Finnieston has always had a very real, very strong sense of community.
It is the heart that connects the bustling city centre to the vibrant west end, and the neighborhood behind the city’s most iconic music venue. While trendy bars and restaurants have largely taken over the the main stretch there remains a part, reserved and off the beaten track, where community is still rife with life.
Accessible only through a gap in the tenement buildings, The Hidden Lane has managed to maintain it’s quirkiness and charm despite the gentrification of most of Glasgow’s “Finnieston Strip”. For the best part of the last decade you would only saunter down it’s cobbled path to visit “The Hidden Lane Tearoom”, and for far too many people that appears to still be the case.
There are over 100 businesses tucked away down the lane, and I caught up with social enterprise owner Lynne McNicol to see what they’re all up to in their various studios, workshops, and galleries. I met an assortment of artists, designers, collectors, health practitioners, instructors, and of course, still, the team in the hidden café.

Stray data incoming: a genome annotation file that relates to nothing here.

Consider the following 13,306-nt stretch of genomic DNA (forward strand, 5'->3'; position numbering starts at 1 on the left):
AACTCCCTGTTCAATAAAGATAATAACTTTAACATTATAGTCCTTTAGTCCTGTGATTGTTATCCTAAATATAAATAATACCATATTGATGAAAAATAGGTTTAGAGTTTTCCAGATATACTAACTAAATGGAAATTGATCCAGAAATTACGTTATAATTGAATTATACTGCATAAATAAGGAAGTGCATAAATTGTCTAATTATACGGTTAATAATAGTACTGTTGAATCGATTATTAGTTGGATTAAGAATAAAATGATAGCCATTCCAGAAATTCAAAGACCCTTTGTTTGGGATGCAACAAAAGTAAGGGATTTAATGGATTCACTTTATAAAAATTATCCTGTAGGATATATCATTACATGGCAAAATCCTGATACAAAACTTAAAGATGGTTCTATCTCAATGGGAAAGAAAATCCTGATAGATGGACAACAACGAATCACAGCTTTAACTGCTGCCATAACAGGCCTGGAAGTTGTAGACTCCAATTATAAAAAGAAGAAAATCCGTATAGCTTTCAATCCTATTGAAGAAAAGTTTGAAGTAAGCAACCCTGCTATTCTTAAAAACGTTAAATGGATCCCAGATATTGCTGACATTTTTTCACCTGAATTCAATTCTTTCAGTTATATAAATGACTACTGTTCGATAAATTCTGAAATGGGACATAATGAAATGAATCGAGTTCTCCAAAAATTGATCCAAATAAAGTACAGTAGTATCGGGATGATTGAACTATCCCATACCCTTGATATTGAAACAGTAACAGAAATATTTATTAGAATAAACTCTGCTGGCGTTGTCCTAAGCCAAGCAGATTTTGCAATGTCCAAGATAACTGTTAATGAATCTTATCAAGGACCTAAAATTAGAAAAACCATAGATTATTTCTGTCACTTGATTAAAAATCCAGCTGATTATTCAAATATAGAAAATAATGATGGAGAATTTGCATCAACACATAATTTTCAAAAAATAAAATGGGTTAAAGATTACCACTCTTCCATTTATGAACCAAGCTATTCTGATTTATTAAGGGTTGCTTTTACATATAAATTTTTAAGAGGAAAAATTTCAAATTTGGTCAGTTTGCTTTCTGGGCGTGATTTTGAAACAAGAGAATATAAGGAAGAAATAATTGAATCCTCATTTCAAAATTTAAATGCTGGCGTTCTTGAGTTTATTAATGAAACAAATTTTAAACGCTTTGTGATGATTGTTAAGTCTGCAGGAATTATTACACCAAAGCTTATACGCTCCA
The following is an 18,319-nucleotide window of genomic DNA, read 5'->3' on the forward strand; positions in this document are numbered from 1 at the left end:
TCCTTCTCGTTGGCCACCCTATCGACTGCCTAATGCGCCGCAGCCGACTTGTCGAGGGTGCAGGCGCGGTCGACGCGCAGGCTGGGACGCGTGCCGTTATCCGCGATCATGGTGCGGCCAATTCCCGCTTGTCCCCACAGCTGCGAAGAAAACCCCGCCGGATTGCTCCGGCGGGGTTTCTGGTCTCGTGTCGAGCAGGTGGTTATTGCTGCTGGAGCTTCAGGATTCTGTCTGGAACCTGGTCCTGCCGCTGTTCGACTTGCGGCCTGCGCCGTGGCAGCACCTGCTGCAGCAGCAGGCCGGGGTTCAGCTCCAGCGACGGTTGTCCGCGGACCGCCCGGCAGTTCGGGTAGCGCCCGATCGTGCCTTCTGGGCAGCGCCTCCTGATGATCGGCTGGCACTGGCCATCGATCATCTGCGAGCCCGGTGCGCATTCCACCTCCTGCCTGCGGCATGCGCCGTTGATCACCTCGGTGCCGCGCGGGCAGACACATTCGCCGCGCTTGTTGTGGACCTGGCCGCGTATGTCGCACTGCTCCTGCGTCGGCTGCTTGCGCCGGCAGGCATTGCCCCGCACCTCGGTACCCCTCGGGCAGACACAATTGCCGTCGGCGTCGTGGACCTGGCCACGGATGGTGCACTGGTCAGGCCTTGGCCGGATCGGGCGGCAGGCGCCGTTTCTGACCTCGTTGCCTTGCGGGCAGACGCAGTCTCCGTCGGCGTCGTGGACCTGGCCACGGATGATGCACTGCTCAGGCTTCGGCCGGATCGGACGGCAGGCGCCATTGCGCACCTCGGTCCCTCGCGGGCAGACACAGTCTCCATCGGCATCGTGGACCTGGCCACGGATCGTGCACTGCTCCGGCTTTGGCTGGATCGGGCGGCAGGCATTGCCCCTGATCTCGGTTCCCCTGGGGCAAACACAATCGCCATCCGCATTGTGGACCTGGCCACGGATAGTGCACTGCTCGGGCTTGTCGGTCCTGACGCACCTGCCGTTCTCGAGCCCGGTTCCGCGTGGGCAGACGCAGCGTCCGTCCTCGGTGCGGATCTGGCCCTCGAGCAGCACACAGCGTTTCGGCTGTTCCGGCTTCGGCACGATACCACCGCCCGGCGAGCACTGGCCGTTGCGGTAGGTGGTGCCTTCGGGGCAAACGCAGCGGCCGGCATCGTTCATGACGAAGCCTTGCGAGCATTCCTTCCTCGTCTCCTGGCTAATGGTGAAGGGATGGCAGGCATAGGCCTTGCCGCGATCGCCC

I was surprised to find such an eclectic range of products and services available. Where else can you buy art, do yoga, purchase upcycled art supplies, and drink coffee in the same place? In The Hidden Lane you can not only buy handmade jewellery but learn to make it too. You can get inked, while your dog is at its suit/dress fitting, have a cupcake, then hit up a pain/coaching clinic. Suffice to say it has become quite the shopping oasis.
Each shop is filled with wonderful interesting items carefully curated by the local business owners who know exactly where it came from, how it was made, and who made it (if they didn’t themselves). This already makes for a standard of authenticity you wouldn’t find in homogenised high street stores.
They make the effort to talk to you, get to know you, and build a relationship with you making for a more enriching and satisfactory experience. The driving force here isn’t money, it’s passion, and the economic and social bonds they have made is a testament to the communities’ character, adding a touch of warmth to it all.
In instances like this, of course shopping locally will always yield a higher quality of product than mass produced rubbish that is based on a national sales plan. Supporting these businesses is far better for the local economy which, if it flourishes, we all do too. By promoting these enterprises we’re building a stronger community and maintaining an identity. No city wants its visitors seeing the same old shops they see in every other city around the world. And neither should we.
So next time you’re in the neighbourhood, pop in and say hi, and spend money, support the locals, and discover the many wonders The Hidden Lane has to offer.
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